It’s been a fair few years since Kapil Jariwala traded in the white-cube stylings and west-one postcode of his central London exhibition space for the walls and stairwells of his narrow terrace house in Camberwell. A bold move, to up sticks and move out of the neighbourhood where a good part of the capital’s serious art-business has traditionally been done; but travelling across London to visit on an August day of blinding light and searing heat that transformed the city centre into a fiery vision of hell, Instantloveland didn’t feel in the least bit inclined to query the wisdom of his decision, especially not when the carefully-tended spaces of his home, and the spaces in the paintings by David Webb currently adorning them, seemed to offer a welcome weather all their own: cool, airy, ineffably silent and still.
Twenty of Webb’s works from the last ten years currently share the house with Indian, oceanic and tribal artefacts, filling the hushed rooms with silent dialogues between the flat and the free-standing, between painted and real space, between now and antiquity. That so many affinities are clearly on show, that so many of the forms in the paintings echo or rhyme with those of the hand-crafted things surrounding them is hardly surprising: Webb has looked extensively at tribal art, folk art, and ritual objects, and absorbed the lessons of their stark, declarative geometries, just as he has the shapes and symmetries of game boards, and the forms of modernist art.
What’s striking, though, about these paintings is how tentative they feel, as if one could look away from them for ten seconds and look back only to find the forms had shifted, or dissolved: the black circle with a rectangular ‘neck’ in ‘Rue de Pluton’ is drifting off-centre; the ghostly white square in ‘Lemba Nocturne’ seems to be dropping down through the painting; the fuzzy black and pastel shapes in ‘Untitled (Pink)’ are about to blow away like coloured smoke. Webb locates himself as a painter within touching distance of Modernist art, but here, there’s none of the eye-grabbing impact of full-saturation colour to be found in a Mondrian, or a Hofmann: when Webb deploys the primaries, as in ‘Lemba’ or ‘Lemba (Tree)’ the thinned acrylic pigment, half spread around, half pushed aside by the movement of the brush, concealing and revealing the paint layer beneath, is just barely there enough to say ‘red’ or ‘yellow’ or ‘blue’.
It’s this extreme diffidence in how the paintings’ forms are rendered and deployed- rather than the forms themselves- that is, in a sense, their real content. In some, the paint seems to be building towards an image; in others, it seems to be dismantling it. Either way, the ‘how’ of the paintings- their brushed paint seeping here and there across masking-taped frontiers, their hard stencilled edges, their corrections and alterations that draw the eye to the form being corrected or altered- is in every instance as fully present as, or more present than, their ‘what’– the sense of a row of rooftops, or the curve of a hill.
All this emphasis on process provides Webb with an alibi: if the paintings’ forms appear about to topple over into illustration, or postmodern pastiche, their facture is there to reassure that what’s happening is also busily un-happening, that any intimations of figuration are simply a side-effect of the passage of the brush, and that there’s no need for alarm. In ‘Galata (Blue)’ the schematic ‘head’ atop a triangular torso is so redolent of the work of the makers of modernist totems with a surrealist twist (Picasso, Giacometti, Miro, David Smith, William Turnbull…) that one could almost imagine its gaping half-circle ‘mouth’ listing them out loud; but then the eye picks up on the way the form’s straight edges faithfully follow the diagonal and horizontal axes of the square canvas, and how a single flick of the blue paint has strayed into the white, and how the blue/black border corresponds with the width of the tape that masked it out, and straight away the etiquette of making is reasserted, image gives way to thing, to self-referring and self-enclosed object.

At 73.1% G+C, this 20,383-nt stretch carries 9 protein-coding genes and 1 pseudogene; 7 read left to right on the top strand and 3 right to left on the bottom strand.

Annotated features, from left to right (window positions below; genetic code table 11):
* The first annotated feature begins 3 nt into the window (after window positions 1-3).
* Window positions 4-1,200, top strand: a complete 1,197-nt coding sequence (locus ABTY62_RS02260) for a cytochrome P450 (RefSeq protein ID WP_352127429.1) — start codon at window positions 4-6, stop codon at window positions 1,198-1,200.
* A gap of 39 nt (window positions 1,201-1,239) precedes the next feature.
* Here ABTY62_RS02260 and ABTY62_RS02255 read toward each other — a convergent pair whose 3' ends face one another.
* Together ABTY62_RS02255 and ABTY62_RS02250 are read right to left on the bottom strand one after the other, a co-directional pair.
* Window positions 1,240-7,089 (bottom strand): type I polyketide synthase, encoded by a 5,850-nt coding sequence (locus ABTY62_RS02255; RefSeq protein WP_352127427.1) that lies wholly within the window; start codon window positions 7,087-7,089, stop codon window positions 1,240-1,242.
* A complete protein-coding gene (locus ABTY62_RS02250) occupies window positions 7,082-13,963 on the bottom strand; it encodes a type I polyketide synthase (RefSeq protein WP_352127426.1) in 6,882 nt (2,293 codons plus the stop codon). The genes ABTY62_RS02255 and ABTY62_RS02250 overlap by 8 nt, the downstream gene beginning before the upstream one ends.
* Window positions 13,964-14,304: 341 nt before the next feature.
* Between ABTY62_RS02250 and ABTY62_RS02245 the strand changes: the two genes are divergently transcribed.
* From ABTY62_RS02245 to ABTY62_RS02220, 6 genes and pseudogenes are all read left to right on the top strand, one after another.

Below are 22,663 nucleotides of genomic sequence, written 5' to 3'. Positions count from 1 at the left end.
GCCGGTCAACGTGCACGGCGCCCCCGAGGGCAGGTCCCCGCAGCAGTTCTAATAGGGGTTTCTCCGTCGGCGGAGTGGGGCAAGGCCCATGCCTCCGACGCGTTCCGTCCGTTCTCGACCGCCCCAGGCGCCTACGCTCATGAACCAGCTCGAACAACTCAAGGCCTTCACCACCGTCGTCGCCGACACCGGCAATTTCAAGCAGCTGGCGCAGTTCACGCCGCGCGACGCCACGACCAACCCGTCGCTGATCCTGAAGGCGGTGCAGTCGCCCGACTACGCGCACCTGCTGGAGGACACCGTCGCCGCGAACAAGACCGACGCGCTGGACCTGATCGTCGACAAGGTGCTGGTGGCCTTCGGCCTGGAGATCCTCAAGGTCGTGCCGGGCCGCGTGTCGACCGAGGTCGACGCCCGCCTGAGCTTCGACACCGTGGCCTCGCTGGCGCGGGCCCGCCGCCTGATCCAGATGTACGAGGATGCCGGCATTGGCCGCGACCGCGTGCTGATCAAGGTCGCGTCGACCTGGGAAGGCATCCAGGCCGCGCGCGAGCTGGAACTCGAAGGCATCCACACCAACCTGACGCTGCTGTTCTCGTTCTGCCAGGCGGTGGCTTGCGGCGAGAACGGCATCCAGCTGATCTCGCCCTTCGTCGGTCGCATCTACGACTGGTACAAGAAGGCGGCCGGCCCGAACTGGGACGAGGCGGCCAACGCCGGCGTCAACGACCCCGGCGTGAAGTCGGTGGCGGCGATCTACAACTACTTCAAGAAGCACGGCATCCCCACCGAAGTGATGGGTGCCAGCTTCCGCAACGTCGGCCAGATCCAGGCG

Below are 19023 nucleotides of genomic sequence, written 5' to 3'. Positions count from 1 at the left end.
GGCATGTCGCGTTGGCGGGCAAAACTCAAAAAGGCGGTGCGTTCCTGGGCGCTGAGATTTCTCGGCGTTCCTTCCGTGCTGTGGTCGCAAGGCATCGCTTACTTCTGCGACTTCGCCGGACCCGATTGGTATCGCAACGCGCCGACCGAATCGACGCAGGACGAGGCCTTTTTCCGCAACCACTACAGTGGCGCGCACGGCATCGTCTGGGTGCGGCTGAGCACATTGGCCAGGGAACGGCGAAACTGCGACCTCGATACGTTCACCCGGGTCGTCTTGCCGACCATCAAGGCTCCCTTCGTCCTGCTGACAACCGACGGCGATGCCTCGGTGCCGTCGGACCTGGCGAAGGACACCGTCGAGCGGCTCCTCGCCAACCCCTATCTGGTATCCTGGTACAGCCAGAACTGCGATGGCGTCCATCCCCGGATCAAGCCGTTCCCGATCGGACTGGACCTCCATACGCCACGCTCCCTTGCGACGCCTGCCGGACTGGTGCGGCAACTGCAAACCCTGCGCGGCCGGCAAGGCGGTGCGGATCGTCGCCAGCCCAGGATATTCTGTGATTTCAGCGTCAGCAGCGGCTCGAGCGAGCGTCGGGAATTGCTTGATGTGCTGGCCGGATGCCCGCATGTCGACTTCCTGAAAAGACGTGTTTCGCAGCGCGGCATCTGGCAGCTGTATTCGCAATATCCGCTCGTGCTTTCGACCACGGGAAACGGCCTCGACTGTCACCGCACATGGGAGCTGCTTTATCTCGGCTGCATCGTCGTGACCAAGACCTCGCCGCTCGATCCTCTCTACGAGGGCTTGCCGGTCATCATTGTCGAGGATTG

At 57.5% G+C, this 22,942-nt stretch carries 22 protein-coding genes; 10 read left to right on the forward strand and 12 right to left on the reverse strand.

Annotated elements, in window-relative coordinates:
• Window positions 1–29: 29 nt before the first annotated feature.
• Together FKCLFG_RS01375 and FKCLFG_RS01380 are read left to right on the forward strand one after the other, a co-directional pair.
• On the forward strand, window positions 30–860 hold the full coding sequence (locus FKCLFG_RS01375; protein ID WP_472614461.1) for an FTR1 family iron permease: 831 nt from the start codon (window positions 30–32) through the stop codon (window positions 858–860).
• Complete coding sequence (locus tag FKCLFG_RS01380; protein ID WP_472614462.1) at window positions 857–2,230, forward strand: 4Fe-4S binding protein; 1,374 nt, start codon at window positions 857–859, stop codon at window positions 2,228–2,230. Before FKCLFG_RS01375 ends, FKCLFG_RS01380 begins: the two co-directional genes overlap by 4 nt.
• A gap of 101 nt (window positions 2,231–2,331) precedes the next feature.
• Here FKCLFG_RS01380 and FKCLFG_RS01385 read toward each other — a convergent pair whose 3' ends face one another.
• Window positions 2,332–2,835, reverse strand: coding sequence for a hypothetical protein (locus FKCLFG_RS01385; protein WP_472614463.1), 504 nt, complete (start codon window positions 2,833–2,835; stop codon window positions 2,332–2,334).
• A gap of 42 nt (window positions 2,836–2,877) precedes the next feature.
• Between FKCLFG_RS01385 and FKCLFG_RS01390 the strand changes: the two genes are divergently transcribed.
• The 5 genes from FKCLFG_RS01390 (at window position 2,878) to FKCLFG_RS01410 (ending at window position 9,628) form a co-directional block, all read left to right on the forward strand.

However, this way of making paintings is not without risks. The criticism often levelled at Richard Diebenkorn (another painter whose aesthetic leans heavily on the cumulative effect of countless brushy adjustments to geometrically-divided zones of thinned colour), could be levelled at Webb as well: that the work can, in places, feel suffocated by its polite restraint, its genteel good taste. The occluded and overpainted forms in ‘If You Jump Awake’ (at four feet tall, the largest painting in the show) seem to be straining after suggestiveness, but don’t deliver: there’s no friction, no spark for the visual imagination, in its vaporous brushwork, its tidy contours, and the greyed-out blandness of the surrounding field.
This is where Webb’s painting could go; but where- arguably- it should go is perhaps best demonstrated by the most achieved of the small, compact works on display, in which all questions of taste seem to go by the board, and the attempt to impose structure and decorum ignites the painting, rather than damping it down. The eight-inch diameter tondo, ‘Untitled (After DC)’ locks its hard-edged, liquid-centred ochre forms in tight, generating an almost fetid heat between them and the enclosing midnight blue; and then there’s ‘Limassol’, where the children’s-colouring-book indexicality of its primaries, grey, black and white colour scheme feels at once blindingly obvious and wonderfully evocative, creating a poetry of flatness and depth that persuades by virtue of its sheer quirkiness.